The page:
The first "Mars quake" has been detected, NASA announced Tuesday.
The finding "officially kicks off a new field: Martian seismology!," said Bruce Banerdt of NASA’s Jet Propulsion Laboratory.
NASA said this is the first trembling that appears to have come from inside the planet, as opposed to being caused by forces above the surface, such as wind.
The sound was detected by NASA's Insight Lander, a robot spacecraft that's now sitting on the Martian surface. The sound was detected on April 6, 2019.
Three distinct kinds of sounds can be heard, all of them detected as ground vibrations by the spacecraft's seismometer: noise from Martian wind, the quake itself, and the spacecraft's robotic arm as it moves to take pictures.
InSight heard the "marsquake" using a French-built instrument that contains three extremely sensitive seismometers nestled inside a dome to protect them from the wind, Nature magazine said.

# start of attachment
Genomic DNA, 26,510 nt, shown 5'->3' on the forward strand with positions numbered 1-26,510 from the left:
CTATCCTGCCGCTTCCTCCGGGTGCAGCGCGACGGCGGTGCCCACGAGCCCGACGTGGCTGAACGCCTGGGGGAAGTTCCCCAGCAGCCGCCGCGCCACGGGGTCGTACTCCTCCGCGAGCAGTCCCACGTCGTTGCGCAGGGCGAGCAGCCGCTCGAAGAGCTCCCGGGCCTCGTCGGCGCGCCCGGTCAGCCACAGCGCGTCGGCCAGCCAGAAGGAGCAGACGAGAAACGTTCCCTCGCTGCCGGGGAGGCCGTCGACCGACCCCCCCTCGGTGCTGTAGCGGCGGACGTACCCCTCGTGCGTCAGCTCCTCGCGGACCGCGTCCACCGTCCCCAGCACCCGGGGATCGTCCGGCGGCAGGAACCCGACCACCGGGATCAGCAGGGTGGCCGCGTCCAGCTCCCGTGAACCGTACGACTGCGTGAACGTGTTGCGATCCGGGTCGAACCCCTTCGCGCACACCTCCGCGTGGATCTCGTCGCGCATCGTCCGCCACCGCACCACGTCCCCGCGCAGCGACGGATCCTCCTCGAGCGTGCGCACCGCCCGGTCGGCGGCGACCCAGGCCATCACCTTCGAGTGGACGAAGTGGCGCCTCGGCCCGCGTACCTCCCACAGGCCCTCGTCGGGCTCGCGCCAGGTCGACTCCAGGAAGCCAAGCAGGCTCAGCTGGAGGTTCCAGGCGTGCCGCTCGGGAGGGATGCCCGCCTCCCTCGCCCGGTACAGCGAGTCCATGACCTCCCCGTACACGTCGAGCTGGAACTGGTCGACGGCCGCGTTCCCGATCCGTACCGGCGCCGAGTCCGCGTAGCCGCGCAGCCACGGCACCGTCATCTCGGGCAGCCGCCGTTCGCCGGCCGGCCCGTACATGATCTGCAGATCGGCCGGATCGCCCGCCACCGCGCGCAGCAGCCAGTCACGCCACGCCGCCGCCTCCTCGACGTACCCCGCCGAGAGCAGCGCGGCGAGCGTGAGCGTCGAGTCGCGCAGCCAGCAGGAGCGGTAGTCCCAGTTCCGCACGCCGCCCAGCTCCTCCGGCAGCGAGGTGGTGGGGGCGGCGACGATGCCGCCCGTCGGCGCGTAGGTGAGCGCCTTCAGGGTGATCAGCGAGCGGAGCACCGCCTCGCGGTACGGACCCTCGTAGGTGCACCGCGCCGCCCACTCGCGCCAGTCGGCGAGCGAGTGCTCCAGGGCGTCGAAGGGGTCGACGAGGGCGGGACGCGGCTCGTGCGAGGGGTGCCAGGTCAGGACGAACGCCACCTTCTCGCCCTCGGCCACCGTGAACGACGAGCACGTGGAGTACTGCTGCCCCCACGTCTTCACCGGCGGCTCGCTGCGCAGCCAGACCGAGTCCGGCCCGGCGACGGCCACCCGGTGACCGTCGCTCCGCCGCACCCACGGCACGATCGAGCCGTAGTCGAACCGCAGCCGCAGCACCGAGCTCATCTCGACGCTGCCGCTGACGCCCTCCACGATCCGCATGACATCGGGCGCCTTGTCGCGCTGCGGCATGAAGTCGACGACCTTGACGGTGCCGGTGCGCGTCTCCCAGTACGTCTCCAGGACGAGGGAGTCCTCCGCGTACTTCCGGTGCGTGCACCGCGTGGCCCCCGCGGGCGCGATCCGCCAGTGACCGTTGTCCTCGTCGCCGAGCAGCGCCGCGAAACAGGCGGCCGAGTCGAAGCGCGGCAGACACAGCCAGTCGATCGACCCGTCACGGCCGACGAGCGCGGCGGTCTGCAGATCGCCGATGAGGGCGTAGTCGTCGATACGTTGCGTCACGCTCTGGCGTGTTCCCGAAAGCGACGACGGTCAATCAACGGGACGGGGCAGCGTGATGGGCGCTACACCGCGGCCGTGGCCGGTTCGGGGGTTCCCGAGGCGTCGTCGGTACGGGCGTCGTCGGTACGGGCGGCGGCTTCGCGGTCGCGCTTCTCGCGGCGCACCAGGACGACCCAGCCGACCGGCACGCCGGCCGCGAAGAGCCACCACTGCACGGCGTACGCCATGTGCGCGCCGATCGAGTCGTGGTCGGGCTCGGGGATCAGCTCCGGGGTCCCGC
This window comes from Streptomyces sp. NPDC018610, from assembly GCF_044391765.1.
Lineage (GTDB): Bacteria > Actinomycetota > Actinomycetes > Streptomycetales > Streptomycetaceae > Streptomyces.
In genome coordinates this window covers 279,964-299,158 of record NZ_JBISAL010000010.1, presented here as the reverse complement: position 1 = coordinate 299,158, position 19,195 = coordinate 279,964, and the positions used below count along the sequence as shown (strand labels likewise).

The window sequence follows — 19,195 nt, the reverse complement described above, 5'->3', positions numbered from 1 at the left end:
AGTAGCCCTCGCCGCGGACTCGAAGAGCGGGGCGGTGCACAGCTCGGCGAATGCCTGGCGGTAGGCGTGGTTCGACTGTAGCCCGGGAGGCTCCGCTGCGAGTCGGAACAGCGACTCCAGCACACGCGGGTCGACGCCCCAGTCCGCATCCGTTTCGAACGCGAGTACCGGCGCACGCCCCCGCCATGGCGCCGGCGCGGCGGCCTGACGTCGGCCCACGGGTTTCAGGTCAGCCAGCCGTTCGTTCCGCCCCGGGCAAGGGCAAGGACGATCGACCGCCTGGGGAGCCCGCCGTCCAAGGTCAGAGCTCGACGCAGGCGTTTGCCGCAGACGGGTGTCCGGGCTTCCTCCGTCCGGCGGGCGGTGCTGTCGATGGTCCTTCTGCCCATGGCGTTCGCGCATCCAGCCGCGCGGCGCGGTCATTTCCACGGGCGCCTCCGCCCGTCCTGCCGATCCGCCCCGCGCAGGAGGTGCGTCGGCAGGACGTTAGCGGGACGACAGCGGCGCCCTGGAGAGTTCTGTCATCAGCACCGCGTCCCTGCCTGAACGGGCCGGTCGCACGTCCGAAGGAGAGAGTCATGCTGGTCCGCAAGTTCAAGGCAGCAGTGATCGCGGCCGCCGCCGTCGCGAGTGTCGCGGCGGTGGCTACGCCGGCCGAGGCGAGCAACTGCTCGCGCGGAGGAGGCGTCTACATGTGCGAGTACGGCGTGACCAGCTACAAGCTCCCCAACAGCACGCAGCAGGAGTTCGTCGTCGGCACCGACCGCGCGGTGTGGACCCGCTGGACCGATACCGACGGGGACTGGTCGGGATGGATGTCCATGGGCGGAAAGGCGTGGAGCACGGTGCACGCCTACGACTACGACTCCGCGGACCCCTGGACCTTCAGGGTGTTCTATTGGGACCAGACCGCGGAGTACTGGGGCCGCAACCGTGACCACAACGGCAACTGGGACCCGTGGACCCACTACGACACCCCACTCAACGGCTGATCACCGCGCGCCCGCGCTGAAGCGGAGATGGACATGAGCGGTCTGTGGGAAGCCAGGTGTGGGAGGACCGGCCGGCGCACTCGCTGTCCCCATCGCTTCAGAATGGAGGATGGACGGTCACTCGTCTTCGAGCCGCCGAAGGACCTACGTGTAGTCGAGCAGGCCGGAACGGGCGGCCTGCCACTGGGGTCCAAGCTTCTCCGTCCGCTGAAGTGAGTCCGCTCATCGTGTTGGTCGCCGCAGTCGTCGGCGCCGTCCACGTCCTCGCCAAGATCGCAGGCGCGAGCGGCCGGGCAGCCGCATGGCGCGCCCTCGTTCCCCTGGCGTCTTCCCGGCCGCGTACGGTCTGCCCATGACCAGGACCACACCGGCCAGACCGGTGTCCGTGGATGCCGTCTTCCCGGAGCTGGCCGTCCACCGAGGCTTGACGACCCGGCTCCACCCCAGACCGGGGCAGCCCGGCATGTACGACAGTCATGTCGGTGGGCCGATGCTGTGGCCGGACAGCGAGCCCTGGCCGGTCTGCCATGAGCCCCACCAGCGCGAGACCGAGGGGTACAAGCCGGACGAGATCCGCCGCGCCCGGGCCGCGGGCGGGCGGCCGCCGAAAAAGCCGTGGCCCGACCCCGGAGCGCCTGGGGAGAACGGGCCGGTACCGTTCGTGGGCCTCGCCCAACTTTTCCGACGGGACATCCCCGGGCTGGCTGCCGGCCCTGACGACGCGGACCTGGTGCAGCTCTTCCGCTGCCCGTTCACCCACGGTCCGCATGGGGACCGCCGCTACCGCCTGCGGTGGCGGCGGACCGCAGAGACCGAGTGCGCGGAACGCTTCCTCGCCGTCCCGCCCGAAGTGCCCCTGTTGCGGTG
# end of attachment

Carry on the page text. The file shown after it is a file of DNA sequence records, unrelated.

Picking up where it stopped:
“We’ve been waiting months for a signal like this,” said French seismologist Philippe Lognonné. "“It's so exciting to finally have proof that Mars is still seismically active."
Science magazine reported that the quake is so tiny that it would never be detected on Earth amid the background sounds of waves and wind.
As InSight’s two-year mission continues, larger quakes will likely be discovered, Lognonné said. “We’re starting to have many small quakes,” he said. By the end of the mission, he told Science, “we’ll have a super big quake.”
This is not the first quake detected away from Earth: NASA’s Apollo astronauts installed five seismometers that measured thousands of quakes while operating on the moon between 1969 and 1977.
This article originally appeared on USA TODAY: 'Mars quake': Here's what the first tremor on the red planet sounds like